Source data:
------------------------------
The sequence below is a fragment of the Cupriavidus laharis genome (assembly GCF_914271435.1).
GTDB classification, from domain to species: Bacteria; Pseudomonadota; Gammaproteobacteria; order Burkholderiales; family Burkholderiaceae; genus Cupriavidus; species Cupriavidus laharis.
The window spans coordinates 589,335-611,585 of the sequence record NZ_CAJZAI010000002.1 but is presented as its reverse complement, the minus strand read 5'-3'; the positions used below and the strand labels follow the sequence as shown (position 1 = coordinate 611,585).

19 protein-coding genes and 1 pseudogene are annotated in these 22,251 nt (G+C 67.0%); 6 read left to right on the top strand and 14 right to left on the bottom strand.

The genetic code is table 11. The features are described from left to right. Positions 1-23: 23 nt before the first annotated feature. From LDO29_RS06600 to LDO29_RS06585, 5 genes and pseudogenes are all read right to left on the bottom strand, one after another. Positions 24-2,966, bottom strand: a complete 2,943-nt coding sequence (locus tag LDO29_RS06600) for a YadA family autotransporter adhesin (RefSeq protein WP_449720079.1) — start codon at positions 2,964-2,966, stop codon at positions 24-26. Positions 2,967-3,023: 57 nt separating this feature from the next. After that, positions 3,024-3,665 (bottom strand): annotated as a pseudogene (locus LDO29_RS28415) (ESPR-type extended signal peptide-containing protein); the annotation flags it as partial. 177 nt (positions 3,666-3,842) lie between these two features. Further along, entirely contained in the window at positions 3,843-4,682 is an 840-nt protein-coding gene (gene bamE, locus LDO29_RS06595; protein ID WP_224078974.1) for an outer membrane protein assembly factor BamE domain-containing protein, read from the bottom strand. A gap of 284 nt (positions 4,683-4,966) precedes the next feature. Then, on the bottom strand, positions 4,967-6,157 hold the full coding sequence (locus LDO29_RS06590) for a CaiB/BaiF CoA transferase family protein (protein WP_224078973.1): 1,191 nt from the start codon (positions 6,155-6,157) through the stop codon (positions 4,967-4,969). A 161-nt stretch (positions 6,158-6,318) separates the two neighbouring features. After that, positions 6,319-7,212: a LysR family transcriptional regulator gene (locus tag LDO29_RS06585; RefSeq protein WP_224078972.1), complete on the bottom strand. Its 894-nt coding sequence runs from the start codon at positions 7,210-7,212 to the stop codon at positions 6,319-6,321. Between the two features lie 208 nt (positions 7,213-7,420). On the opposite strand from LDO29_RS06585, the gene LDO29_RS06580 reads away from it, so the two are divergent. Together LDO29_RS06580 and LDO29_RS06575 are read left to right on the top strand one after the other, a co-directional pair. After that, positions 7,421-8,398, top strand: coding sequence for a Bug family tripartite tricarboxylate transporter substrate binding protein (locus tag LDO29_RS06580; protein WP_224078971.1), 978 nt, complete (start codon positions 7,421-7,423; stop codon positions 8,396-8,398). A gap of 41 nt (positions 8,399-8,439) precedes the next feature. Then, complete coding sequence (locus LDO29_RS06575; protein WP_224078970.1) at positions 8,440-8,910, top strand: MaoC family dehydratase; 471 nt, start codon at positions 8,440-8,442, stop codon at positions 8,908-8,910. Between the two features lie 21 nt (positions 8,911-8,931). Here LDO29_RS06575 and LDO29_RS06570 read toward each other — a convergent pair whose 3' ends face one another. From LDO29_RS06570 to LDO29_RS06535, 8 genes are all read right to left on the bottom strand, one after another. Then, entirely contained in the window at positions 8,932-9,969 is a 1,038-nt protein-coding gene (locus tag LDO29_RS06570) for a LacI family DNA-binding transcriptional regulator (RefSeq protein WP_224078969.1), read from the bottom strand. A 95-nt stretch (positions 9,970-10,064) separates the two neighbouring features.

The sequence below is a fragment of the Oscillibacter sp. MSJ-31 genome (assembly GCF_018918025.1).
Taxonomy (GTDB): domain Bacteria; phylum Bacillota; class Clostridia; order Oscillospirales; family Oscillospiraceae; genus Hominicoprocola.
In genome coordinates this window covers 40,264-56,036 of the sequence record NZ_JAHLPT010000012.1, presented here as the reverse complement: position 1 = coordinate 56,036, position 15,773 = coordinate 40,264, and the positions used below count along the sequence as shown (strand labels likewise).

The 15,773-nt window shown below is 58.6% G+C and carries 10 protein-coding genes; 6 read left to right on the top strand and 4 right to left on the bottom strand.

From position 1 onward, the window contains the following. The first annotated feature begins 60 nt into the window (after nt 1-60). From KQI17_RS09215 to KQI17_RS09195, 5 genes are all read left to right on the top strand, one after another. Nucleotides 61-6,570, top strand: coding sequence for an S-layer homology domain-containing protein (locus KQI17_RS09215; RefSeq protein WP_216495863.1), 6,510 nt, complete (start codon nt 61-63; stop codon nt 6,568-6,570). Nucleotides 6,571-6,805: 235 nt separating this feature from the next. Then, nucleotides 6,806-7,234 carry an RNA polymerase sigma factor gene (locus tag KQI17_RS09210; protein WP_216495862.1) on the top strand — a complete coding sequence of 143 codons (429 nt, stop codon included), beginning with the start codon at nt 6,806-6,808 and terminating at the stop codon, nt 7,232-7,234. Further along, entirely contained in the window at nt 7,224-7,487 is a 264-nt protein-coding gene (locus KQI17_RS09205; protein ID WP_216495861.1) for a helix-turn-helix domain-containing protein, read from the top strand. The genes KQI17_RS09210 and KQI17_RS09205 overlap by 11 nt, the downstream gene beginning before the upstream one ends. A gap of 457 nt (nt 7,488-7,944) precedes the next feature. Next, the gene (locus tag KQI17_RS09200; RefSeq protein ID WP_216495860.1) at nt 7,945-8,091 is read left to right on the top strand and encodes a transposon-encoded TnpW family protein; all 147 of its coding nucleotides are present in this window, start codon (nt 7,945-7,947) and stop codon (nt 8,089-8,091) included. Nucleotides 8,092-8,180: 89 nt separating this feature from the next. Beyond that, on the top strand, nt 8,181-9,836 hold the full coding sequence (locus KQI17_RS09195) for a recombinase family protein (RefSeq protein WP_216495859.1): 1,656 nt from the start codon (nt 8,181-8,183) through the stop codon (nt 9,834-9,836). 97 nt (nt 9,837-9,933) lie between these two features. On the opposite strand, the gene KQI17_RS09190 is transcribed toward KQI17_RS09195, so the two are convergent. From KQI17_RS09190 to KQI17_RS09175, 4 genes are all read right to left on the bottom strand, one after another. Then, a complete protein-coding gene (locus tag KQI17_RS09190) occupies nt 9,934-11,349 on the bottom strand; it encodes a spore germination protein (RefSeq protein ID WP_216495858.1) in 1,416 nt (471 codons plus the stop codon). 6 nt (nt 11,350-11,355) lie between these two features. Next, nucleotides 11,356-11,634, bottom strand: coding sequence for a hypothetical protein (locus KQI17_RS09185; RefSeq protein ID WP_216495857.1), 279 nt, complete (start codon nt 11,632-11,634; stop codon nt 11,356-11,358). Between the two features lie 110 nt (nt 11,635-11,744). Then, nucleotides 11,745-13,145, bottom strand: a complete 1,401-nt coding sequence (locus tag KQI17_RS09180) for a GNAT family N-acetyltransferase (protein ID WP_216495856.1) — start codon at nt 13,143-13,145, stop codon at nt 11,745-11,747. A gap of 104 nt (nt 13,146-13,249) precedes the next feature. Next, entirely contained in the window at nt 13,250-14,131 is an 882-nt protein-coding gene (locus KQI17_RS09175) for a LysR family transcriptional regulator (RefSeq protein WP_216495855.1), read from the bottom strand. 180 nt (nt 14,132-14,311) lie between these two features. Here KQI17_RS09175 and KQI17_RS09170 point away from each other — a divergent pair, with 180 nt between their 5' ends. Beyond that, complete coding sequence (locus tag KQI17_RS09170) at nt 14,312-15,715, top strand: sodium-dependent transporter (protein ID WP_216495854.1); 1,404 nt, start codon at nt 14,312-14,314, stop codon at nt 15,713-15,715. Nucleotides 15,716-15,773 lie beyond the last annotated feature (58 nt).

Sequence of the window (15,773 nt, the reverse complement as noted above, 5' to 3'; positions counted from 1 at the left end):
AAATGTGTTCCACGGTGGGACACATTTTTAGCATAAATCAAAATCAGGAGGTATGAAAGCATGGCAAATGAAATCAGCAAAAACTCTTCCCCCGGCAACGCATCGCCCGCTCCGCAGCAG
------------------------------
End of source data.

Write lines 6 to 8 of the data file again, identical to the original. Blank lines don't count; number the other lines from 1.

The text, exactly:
The sequence below is a fragment of the Oscillibacter sp. MSJ-31 genome (assembly GCF_018918025.1).
Taxonomy (GTDB): domain Bacteria; phylum Bacillota; class Clostridia; order Oscillospirales; family Oscillospiraceae; genus Hominicoprocola.
In genome coordinates this window covers 40,264-56,036 of the sequence record NZ_JAHLPT010000012.1, presented here as the reverse complement: position 1 = coordinate 56,036, position 15,773 = coordinate 40,264, and the positions used below count along the sequence as shown (strand labels likewise).